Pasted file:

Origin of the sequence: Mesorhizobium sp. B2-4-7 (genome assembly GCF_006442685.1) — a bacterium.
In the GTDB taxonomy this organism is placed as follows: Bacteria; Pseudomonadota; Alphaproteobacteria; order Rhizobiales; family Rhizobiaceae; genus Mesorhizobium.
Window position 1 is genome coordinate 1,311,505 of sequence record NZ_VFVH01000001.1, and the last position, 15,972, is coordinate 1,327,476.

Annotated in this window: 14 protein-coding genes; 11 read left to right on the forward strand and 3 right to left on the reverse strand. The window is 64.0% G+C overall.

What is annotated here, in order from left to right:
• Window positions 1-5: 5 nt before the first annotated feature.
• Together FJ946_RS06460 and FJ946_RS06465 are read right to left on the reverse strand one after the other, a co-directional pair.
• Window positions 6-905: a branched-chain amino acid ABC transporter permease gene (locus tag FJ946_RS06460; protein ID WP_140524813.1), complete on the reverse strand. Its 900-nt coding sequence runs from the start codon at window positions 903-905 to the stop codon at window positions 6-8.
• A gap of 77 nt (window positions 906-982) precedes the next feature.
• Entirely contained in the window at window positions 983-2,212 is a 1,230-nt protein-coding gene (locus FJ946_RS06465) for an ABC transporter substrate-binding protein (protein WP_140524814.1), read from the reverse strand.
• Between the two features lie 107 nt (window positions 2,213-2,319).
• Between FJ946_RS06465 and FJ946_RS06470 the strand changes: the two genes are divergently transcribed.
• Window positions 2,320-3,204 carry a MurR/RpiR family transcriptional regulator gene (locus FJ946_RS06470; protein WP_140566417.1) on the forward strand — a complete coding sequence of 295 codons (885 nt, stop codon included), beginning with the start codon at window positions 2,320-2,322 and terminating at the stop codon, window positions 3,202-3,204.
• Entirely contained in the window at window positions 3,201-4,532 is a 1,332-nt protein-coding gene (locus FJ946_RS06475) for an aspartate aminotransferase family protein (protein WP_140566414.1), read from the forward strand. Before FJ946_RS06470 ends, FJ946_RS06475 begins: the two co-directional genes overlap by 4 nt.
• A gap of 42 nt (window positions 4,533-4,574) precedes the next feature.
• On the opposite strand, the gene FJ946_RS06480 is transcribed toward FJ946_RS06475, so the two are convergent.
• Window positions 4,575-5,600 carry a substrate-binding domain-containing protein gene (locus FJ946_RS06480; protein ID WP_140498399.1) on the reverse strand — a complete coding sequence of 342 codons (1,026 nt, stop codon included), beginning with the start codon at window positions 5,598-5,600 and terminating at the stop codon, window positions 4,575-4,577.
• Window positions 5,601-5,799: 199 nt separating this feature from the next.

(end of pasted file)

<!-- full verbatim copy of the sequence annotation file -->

Origin of the sequence: Mesorhizobium sp. B2-4-7 (genome assembly GCF_006442685.1) — a bacterium.
In the GTDB taxonomy this organism is placed as follows: Bacteria; Pseudomonadota; Alphaproteobacteria; order Rhizobiales; family Rhizobiaceae; genus Mesorhizobium.
Window position 1 is genome coordinate 1,311,505 of sequence record NZ_VFVH01000001.1, and the last position, 15,972, is coordinate 1,327,476.

Annotated in this window: 14 protein-coding genes; 11 read left to right on the forward strand and 3 right to left on the reverse strand. The window is 64.0% G+C overall.

What is annotated here, in order from left to right:
• Window positions 1-5: 5 nt before the first annotated feature.
• Together FJ946_RS06460 and FJ946_RS06465 are read right to left on the reverse strand one after the other, a co-directional pair.
• Window positions 6-905: a branched-chain amino acid ABC transporter permease gene (locus tag FJ946_RS06460; protein ID WP_140524813.1), complete on the reverse strand. Its 900-nt coding sequence runs from the start codon at window positions 903-905 to the stop codon at window positions 6-8.
• A gap of 77 nt (window positions 906-982) precedes the next feature.
• Entirely contained in the window at window positions 983-2,212 is a 1,230-nt protein-coding gene (locus FJ946_RS06465) for an ABC transporter substrate-binding protein (protein WP_140524814.1), read from the reverse strand.
• Between the two features lie 107 nt (window positions 2,213-2,319).
• Between FJ946_RS06465 and FJ946_RS06470 the strand changes: the two genes are divergently transcribed.
• Window positions 2,320-3,204 carry a MurR/RpiR family transcriptional regulator gene (locus FJ946_RS06470; protein WP_140566417.1) on the forward strand — a complete coding sequence of 295 codons (885 nt, stop codon included), beginning with the start codon at window positions 2,320-2,322 and terminating at the stop codon, window positions 3,202-3,204.
• Entirely contained in the window at window positions 3,201-4,532 is a 1,332-nt protein-coding gene (locus FJ946_RS06475) for an aspartate aminotransferase family protein (protein WP_140566414.1), read from the forward strand. Before FJ946_RS06470 ends, FJ946_RS06475 begins: the two co-directional genes overlap by 4 nt.
• A gap of 42 nt (window positions 4,533-4,574) precedes the next feature.
• On the opposite strand, the gene FJ946_RS06480 is transcribed toward FJ946_RS06475, so the two are convergent.
• Window positions 4,575-5,600 carry a substrate-binding domain-containing protein gene (locus FJ946_RS06480; protein ID WP_140498399.1) on the reverse strand — a complete coding sequence of 342 codons (1,026 nt, stop codon included), beginning with the start codon at window positions 5,598-5,600 and terminating at the stop codon, window positions 4,575-4,577.
• Window positions 5,601-5,799: 199 nt separating this feature from the next.